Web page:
Sisters For Life and the Kentucky Right to Life Association filed a lawsuit over a new buffer zone ordinance they claim violates free speech and religious freedom.
Two pro-life groups recently filed a lawsuit over claims that Louisville’s “buffer zone ordinance violates free speech and religious freedom.” The suit was filed by Angela Minter and her organization, Sisters For Life, and the Kentucky Right to Life Association. The suit, which was filed in the U.S. District Court, is seeking injunctive relief.
According to the lawsuit, the plaintiffs believe the ordinance “prohibits the sidewalk ministry from practicing their religious freedoms for half a city block.” Fortunately, the ordinance “will not be enforced until July 16 to allow the attorneys involved to complete briefings.” When commenting on the matter, Chris Wiest, the attorney representing the Sisters For Life and Kentucky Right to Life said, “I consider this a win in the first round because it allows the ministry to continue.”
Addia Wuchner was also pleased with the temporary agreement. Wuchner is the executive director of Kentucky Right to Life and said, “As a pro-life, pro-women organization, we believe the sidewalk ministry plays an important role in a woman’s right to have fully informed consent.”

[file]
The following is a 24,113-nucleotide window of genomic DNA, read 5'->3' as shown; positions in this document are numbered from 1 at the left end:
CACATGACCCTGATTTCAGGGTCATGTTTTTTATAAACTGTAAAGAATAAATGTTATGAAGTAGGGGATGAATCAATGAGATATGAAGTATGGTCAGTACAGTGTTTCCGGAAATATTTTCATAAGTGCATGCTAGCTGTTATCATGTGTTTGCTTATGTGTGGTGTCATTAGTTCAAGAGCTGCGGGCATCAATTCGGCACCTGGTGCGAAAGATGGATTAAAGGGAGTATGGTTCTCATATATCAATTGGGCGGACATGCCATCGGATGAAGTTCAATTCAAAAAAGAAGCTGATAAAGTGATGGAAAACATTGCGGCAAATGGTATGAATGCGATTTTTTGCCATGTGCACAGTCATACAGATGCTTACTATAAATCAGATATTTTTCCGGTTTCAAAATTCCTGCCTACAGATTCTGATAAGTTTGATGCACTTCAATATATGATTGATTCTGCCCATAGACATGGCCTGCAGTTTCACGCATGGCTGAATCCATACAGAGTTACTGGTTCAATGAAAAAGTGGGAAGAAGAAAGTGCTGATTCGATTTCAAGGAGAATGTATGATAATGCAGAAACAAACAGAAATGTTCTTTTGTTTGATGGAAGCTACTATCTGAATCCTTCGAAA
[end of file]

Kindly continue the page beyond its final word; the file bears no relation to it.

For years, Sisters for Life has been ministering to “women at the EMW Women’s Surgical Center in Louisville, the state’s most active abortion clinic.” In 2019 alone, EMW “performed 99.5% of abortions in Kentucky.” According to the suit, Sisters for Life “saved 800 babies from having their lives cut short by ministering to women and their parents.” The organization noted that it’s “essential to minister to people on the sidewalk outside of the abortion clinic.” The suit further states:
“Necessarily, this sidewalk ministry is not loud, obnoxious or confrontational…Nor is the sidewalk ministry a protest or meant or intended to block access to the clinic — the message and ministry are a final intervention with women who are often in crisis and believe they have no alternative to abortion.”
The suit continues:
“Plaintiffs, for their part, intend to violate the ordinance on a regular and systemic basis, each and every day that EMW is open for business, including engaging in their sidewalk ministry within the buffer zone, each and every one of those days.”
What are the details surrounding the ordinance in question, though? For starters, the Metro Council passed the ordinance back on May 20 in a “14-11 divided vote prohibiting the sidewalk ministry from practicing their religious freedoms for half a city block claiming it is a buffer zone to EMW’s property.”
The suit itself names Louisville Metro, Mayor Greg Fisher, Louisville Metro Police Chief Ericka Shields, and Jefferson County Attorney Mike O’Connell as defendants and argues the ordinance “violates their free speech rights and prohibits them from practicing their faith.”